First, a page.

The following is an editorial by Chris G.
You’ve heard the news that the owner of the Columbus Crew says he’s considering relocating that franchise to Austin after the 2018 season. You’ve followed all the opinions, arguments, thoughts, and feelings on forums and social media. You’ve read the latest newsletter from Eberly’s Army (because if you give a damn about soccer in Austin you’re at least on the mailing list of the oldest & best supporters’ group in town).
As mentioned in that newsletter, there are some of us that have seen this movie before. Back when the original Aztex skipped town, I wrote a series of open-letter posts on my blog, The Aztexan (which no longer exists, though I republished those posts elsewhere). They were angry and petty and mean-spirited, but cathartic. Re-reading them, almost exactly seven years later, they’re also showing their age. But this part of the first one brought it all back.
In doing all those things, we were investing. We were paying in, we were contributing in some way. They weren’t big things, but they’re how — well, we thought they were how — a soccer city would be built. A fan at a time. A thrilling last-minute goal. A ball kid. A playoff game. A scarf. We wanted to build the soccer city, just like you wanted to build the soccer city. We thought we were building it with you. We thought it would be your soccer city, and we thought it would be ours, too.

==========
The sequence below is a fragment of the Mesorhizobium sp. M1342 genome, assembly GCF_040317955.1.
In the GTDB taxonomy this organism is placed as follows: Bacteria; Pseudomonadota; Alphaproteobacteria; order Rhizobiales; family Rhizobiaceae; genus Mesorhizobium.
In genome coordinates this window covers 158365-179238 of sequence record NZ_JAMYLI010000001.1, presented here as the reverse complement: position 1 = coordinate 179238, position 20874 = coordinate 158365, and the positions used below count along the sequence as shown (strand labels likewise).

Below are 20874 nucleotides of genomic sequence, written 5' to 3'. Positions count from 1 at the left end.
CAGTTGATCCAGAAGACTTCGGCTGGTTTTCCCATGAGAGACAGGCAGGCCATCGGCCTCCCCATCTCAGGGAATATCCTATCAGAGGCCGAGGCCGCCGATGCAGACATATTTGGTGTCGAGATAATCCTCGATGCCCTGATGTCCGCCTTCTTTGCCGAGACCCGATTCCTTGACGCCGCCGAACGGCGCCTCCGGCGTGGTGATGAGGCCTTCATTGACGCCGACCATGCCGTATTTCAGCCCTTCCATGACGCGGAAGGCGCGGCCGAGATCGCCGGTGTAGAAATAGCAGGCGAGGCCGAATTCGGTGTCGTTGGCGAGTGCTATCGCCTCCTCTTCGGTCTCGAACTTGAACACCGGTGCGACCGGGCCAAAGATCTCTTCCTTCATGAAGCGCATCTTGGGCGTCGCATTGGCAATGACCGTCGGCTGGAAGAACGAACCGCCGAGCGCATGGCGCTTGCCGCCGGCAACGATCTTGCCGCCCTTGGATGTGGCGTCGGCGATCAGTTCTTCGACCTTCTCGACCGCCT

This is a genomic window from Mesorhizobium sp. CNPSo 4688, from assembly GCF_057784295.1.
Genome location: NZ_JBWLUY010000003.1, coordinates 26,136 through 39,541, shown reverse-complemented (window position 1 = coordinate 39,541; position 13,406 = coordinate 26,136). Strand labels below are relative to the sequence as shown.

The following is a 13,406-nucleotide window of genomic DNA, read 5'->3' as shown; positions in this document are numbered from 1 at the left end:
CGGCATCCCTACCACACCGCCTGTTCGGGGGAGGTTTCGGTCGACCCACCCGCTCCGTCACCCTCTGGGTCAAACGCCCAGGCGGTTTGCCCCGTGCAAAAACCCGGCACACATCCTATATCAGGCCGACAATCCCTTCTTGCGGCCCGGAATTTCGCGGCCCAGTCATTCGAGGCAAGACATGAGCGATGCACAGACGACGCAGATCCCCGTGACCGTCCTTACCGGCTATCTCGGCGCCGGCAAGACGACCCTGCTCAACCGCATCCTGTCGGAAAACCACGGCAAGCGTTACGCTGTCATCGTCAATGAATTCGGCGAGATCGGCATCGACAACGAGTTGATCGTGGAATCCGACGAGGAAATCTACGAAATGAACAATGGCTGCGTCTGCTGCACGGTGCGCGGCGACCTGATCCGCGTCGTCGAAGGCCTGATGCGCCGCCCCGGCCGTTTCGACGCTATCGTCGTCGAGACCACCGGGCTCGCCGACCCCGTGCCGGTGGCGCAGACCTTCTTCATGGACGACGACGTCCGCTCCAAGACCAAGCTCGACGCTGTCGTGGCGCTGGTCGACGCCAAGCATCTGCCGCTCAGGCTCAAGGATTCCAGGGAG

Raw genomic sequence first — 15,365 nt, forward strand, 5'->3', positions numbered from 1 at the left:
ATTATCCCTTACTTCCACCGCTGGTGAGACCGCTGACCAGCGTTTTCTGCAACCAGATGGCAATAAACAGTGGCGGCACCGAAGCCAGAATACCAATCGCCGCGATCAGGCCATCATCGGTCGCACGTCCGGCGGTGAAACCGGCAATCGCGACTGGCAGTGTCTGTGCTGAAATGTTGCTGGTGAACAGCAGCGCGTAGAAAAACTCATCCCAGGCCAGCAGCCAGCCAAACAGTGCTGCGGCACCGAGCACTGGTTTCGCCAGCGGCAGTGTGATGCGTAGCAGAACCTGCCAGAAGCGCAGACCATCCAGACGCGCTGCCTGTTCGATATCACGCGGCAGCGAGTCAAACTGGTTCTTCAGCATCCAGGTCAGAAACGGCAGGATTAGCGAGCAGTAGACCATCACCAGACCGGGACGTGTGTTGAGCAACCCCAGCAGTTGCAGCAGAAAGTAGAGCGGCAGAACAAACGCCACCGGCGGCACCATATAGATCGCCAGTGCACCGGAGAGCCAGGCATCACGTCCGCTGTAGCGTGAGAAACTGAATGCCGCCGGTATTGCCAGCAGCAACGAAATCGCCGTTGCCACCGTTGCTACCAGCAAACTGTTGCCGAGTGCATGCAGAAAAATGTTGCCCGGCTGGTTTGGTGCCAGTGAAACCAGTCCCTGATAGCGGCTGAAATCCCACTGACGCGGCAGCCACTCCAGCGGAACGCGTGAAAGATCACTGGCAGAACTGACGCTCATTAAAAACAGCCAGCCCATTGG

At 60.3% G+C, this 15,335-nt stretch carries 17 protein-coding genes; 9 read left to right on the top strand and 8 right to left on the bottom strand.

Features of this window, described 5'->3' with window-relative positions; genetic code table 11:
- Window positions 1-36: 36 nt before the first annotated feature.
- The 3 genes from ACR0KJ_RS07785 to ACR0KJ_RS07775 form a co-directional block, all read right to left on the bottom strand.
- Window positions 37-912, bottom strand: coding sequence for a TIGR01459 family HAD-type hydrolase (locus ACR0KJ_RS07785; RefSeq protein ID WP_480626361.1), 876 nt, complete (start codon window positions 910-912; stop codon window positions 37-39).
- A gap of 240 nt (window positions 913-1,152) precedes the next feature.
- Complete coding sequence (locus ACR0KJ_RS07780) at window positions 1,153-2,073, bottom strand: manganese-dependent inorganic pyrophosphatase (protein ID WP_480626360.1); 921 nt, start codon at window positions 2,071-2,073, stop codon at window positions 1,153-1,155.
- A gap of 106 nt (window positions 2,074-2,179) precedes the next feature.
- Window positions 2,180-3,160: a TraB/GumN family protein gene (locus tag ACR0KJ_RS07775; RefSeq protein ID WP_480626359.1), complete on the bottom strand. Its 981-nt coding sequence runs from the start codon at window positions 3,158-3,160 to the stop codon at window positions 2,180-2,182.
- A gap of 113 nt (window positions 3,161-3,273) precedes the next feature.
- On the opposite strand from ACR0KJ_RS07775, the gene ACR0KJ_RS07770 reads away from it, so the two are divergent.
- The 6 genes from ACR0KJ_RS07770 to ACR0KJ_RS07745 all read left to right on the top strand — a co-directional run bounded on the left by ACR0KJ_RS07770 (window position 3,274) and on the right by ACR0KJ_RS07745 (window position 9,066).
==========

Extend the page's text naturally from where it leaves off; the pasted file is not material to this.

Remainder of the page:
We knew it wouldn’t happen right away, and we knew it wouldn’t be perfect for a while. We wanted to buy beer at games just as badly as you wanted to sell it to us. We hated those goddamned gridiron lines just as much as you did. But we put up with what we had now. We did more than that, we loved it. And that was part of our investment, too.
Like with all investments, we hoped they would pay off someday. We hoped we’d see our boys go on to bigger teams, like Eddie [Johnson (no, not that one, this one)] did. I saw him, we could say. I saw him play at House Park, 12th and Lamar, year before last. By the way, there’s another game next Saturday, you should come, you never know which player will be big, we have this amazing rookie this year, he’s on fire, check it out.
But our investment, it’s gone now. We put in, and like I said, we had a lot of fun doing it. But that part where we thought we were building something, where we’d have a return on that investment someday, something for our city, for our friends, for our kids, for the sport we love, that part is gone.
No, it’s worse than gone. It’s a debt, now. Where before we had pride in the team and talked it up, now it’s an embarrassment, a shame. We’re suckers now. Chumps.
So here’s some advice for Precourt Sports Ventures (PSV): the Crew fans deserve better. They support a great and storied club, and they’re invested. Not with the six-figure numbers your bean-counters are studying in their spreadsheets, but with the time, energy, and emotion that soccer supporters the world over have for their hometown team, and many of them for longer than you. Obviously, there’s no good way to broach the possibility of relocation without pissing them all off. But if you do wind up leaving, at least learn some lessons from how Rawlins left Austin in 2010, and maybe you can reduce the long-term pain and damage.